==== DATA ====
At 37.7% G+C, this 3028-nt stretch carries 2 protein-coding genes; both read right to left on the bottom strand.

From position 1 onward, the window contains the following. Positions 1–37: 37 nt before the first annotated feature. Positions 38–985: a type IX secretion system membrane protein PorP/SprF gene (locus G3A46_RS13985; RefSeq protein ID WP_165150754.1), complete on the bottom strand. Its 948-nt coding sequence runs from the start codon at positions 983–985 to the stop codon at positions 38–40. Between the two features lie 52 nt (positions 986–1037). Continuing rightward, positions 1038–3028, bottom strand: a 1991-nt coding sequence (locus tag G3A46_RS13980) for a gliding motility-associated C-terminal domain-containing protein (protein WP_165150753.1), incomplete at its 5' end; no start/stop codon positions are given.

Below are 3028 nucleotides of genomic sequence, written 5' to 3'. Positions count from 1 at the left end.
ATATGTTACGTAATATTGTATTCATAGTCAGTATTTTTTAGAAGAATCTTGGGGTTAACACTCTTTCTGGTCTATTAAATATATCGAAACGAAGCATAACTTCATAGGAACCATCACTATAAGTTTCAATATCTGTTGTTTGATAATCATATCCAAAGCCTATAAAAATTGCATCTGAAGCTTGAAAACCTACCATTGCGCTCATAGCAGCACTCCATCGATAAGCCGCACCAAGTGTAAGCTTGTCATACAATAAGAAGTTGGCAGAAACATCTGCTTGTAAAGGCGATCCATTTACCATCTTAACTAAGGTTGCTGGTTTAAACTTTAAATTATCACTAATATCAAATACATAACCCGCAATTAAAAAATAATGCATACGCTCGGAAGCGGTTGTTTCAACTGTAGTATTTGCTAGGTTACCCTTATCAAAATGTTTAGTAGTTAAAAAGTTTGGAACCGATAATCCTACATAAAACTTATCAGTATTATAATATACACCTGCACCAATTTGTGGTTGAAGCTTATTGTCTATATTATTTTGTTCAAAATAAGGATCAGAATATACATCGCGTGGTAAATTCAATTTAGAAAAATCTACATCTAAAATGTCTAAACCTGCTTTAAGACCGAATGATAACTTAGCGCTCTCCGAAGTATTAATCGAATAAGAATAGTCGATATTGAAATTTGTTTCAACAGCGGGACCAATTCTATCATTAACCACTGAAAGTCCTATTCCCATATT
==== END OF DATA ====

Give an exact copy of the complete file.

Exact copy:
At 37.7% G+C, this 3028-nt stretch carries 2 protein-coding genes; both read right to left on the bottom strand.

From position 1 onward, the window contains the following. Positions 1–37: 37 nt before the first annotated feature. Positions 38–985: a type IX secretion system membrane protein PorP/SprF gene (locus G3A46_RS13985; RefSeq protein ID WP_165150754.1), complete on the bottom strand. Its 948-nt coding sequence runs from the start codon at positions 983–985 to the stop codon at positions 38–40. Between the two features lie 52 nt (positions 986–1037). Continuing rightward, positions 1038–3028, bottom strand: a 1991-nt coding sequence (locus tag G3A46_RS13980) for a gliding motility-associated C-terminal domain-containing protein (protein WP_165150753.1), incomplete at its 5' end; no start/stop codon positions are given.

Below are 3028 nucleotides of genomic sequence, written 5' to 3'. Positions count from 1 at the left end.
ATATGTTACGTAATATTGTATTCATAGTCAGTATTTTTTAGAAGAATCTTGGGGTTAACACTCTTTCTGGTCTATTAAATATATCGAAACGAAGCATAACTTCATAGGAACCATCACTATAAGTTTCAATATCTGTTGTTTGATAATCATATCCAAAGCCTATAAAAATTGCATCTGAAGCTTGAAAACCTACCATTGCGCTCATAGCAGCACTCCATCGATAAGCCGCACCAAGTGTAAGCTTGTCATACAATAAGAAGTTGGCAGAAACATCTGCTTGTAAAGGCGATCCATTTACCATCTTAACTAAGGTTGCTGGTTTAAACTTTAAATTATCACTAATATCAAATACATAACCCGCAATTAAAAAATAATGCATACGCTCGGAAGCGGTTGTTTCAACTGTAGTATTTGCTAGGTTACCCTTATCAAAATGTTTAGTAGTTAAAAAGTTTGGAACCGATAATCCTACATAAAACTTATCAGTATTATAATATACACCTGCACCAATTTGTGGTTGAAGCTTATTGTCTATATTATTTTGTTCAAAATAAGGATCAGAATATACATCGCGTGGTAAATTCAATTTAGAAAAATCTACATCTAAAATGTCTAAACCTGCTTTAAGACCGAATGATAACTTAGCGCTCTCCGAAGTATTAATCGAATAAGAATAGTCGATATTGAAATTTGTTTCAACAGCGGGACCAATTCTATCATTAACCACTGAAAGTCCTATTCCCATATT